xxxMihai Badea  Identity Verified
Luxembourg
Member (2004)
English to Romanian
+ ...
TOPIC STARTER
Unicode on Proz May 13, 2005

Dear Balasubramaniam,

I'm no expert on the subject and that's why I find your information very useful. You're right, I’d like to discuss whether we should adopt Unicode on Proz. And I think that Marc’s comments are just supporting the idea that adopting Unicode should be possible.


Direct link Reply with quote
 
xxxMarc P  Identity Verified
Local time: 01:20
German to English
+ ...
Unicode everywhere May 13, 2005

Mihai Badea wrote:

I think that Marc’s comments are just supporting the idea that adopting Unicode should be possible.


I'd like to see Unicode adopted everywhere, Mihai. That includes Proz.com.

Marc


Direct link Reply with quote
 

Balasubramaniam L.  Identity Verified
India
Local time: 05:50
Member (2006)
English to Hindi
+ ...
It shouldn't be a problem for the English part of the site but... May 13, 2005

It shouldn't be a problem for the English part of the site (and all those languages that follow the ansi code set, (French?), because the ansi standard is a subset of the Unicode standard, that is unicode is an extension of the ansi standard. In other words, code positions upto 128 of unicode are identical to that of ansi and the later ones are used for other languages in Unicode.

Anyway it is pointless to discuss it by ourselves, unless the site owners and administrators are prepared to make the shift to unicode, which could involve a major disruption for them for a while.


Direct link Reply with quote
 

Balasubramaniam L.  Identity Verified
India
Local time: 05:50
Member (2006)
English to Hindi
+ ...
Probably the site is already unicode compatible May 14, 2005

It is also possible that the site is already unicode compatible, for I have been able to upload EnglishHindi glossaries to the site. This wouldn't have been possible if the site didn't have a database that can handle unicode-encoded text.

The problem that you are referring to about you not being able to see properly what some people are writing in other languages, has more to do with the settings in your browser, and the selection of the correct encoding in your browser.

The other possibility is they are using a non-unicode font which you don't have in your system.

[Edited at 2005-05-14 11:24]


Direct link Reply with quote
 

Robert Tucker
United Kingdom
Local time: 00:20
German to English
+ ...
Javascript May 14, 2005

Looking at:

http://www-306.ibm.com/software/globalization/topics/javascript/unicode.jsp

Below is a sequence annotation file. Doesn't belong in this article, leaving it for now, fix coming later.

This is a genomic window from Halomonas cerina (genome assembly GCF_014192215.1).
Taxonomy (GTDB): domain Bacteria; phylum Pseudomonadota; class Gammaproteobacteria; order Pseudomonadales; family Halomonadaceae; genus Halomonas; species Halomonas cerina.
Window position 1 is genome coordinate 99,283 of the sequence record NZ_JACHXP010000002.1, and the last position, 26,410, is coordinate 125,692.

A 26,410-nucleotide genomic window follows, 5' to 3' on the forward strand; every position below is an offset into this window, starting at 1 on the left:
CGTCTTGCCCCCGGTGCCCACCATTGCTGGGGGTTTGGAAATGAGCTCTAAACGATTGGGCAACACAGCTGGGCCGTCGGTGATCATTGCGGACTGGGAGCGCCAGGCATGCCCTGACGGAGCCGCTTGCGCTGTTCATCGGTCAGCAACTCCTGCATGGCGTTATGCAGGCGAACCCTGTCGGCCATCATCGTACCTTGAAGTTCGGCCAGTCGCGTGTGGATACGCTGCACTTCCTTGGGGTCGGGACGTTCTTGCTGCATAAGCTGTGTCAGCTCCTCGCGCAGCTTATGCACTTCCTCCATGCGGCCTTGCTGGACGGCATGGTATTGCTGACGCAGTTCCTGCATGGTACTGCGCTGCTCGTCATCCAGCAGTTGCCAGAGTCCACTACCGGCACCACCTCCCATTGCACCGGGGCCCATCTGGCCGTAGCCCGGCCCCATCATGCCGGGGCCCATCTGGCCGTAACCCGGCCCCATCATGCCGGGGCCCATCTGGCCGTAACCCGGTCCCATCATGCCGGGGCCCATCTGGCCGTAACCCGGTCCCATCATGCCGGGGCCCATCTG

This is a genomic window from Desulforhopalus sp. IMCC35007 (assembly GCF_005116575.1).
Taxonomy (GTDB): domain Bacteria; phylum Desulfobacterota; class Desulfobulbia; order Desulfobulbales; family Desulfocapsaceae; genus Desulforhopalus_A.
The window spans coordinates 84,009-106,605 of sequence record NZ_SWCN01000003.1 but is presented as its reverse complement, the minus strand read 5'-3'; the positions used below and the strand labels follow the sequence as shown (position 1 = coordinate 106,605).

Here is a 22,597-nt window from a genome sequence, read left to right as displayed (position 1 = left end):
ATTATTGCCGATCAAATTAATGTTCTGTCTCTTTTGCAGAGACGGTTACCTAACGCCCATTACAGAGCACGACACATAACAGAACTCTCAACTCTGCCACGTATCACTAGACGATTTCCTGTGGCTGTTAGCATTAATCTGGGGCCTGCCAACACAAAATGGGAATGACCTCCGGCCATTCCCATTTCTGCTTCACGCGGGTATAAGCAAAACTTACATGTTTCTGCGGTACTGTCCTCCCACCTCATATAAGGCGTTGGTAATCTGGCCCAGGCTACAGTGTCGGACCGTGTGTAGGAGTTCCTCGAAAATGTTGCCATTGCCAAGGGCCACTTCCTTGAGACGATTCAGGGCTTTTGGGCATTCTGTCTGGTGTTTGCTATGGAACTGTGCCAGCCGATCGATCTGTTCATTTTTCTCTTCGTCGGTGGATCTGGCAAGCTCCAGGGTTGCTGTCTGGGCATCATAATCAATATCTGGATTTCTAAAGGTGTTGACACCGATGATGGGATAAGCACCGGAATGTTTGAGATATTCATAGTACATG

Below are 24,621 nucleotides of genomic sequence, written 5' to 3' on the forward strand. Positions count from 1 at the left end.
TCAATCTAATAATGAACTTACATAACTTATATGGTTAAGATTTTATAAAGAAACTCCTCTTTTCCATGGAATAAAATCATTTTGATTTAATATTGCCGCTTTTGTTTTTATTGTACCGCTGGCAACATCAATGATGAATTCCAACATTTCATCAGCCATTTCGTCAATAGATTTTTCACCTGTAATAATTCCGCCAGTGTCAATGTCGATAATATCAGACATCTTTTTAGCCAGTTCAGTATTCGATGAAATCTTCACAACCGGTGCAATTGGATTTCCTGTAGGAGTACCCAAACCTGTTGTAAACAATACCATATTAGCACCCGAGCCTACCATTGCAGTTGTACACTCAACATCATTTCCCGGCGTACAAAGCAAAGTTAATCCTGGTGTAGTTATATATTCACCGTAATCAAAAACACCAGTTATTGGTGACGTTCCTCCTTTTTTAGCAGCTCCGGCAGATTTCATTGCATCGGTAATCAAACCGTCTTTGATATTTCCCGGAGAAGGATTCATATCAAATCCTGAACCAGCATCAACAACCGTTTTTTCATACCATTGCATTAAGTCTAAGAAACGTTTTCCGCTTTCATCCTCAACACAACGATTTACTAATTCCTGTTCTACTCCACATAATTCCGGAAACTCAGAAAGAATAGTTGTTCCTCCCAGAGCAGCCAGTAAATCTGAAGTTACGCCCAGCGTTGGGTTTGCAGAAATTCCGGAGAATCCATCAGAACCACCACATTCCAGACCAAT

it would seem that Proz will receive all (Javascript) postings in UTF-16.

If you view the source code for a Proz page the content is given as 'text/css' without anything given for 'charset'.

Referring to:

http://en.selfhtml.org/css/eigenschaften/schrift_datei.htm

it would seem that it is possible to define a font for a specific range of Unicode, but there's no Unicode ranges in Proz's css style sheet:

http://www.proz.com/css/v4.css

So how it encodes a page from the UTF-16 is still a mystery to me.

At one time I understood the encoding for Proz was ISO-8895-1 or ISO-8895-15 and maybe I've read that it was changed – if I got the right information in the first place.

If you set the encoding to ISO-8895-1 or ISO-8895-15 (or Unicode UTF-8) to view the page given by Mihai you cannot read the Cyrillic and if you set it to Cyrillic (Windows-1251) you get the Cyrillic but lose the accented e's in the French. No setting on my (Linux) computer will allow proper reading of both.

Some tech input might be useful here!


Direct link Reply with quote
 

Balasubramaniam L.  Identity Verified
India
Local time: 05:50
Member (2006)
English to Hindi
+ ...
Getting the users to switch over is another ball game May 14, 2005

That leaves the users. There are I think 100,000 registered users of proz.com, of whom 20,000 are active. They probably represent every major language in the world. Many of them would be using legacy fonts, and unwilling to change over. Prakash has already said that he wouldn't want to. There would be many more like him out there. There would also be people who can't, like those who have old dos-based computers (believe me, dos is still used, there are millions of them in India) and those who have Windows98 installed (which does not support unicode). In India at least, Windows98 is the most popular version of the Windows operating system range and is going to hold strong for a few years more.

What do you do in this situation? All that we can probably do is to create maximum awareness about the advantages of unicode and hope for the best. Unicode will eventually get established, there is no doubt about that, but it may take a couple of years, to get everyone out there to switch over.


Direct link Reply with quote
 


To report site rules violations or get help, contact a site moderator:


You can also contact site staff by submitting a support request »

Shouldn’t we all use Unicode?

Advanced search






SDL MultiTerm 2017
Guarantee a unified, consistent and high-quality translation with terminology software by the industry leaders.

SDL MultiTerm 2017 allows translators to create one central location to store and manage multilingual terminology, and with SDL MultiTerm Extract 2017 you can automatically create term lists from your existing documentation to save time.

More info »
CafeTran Espresso
You've never met a CAT tool this clever!

Translate faster & easier, using a sophisticated CAT tool built by a translator / developer. Accept jobs from clients who use SDL Trados, MemoQ, Wordfast & major CAT tools. Download and start using CafeTran Espresso -- for free

More info »



All of ProZ.com
  • All of ProZ.com
  • Term search
  • Jobs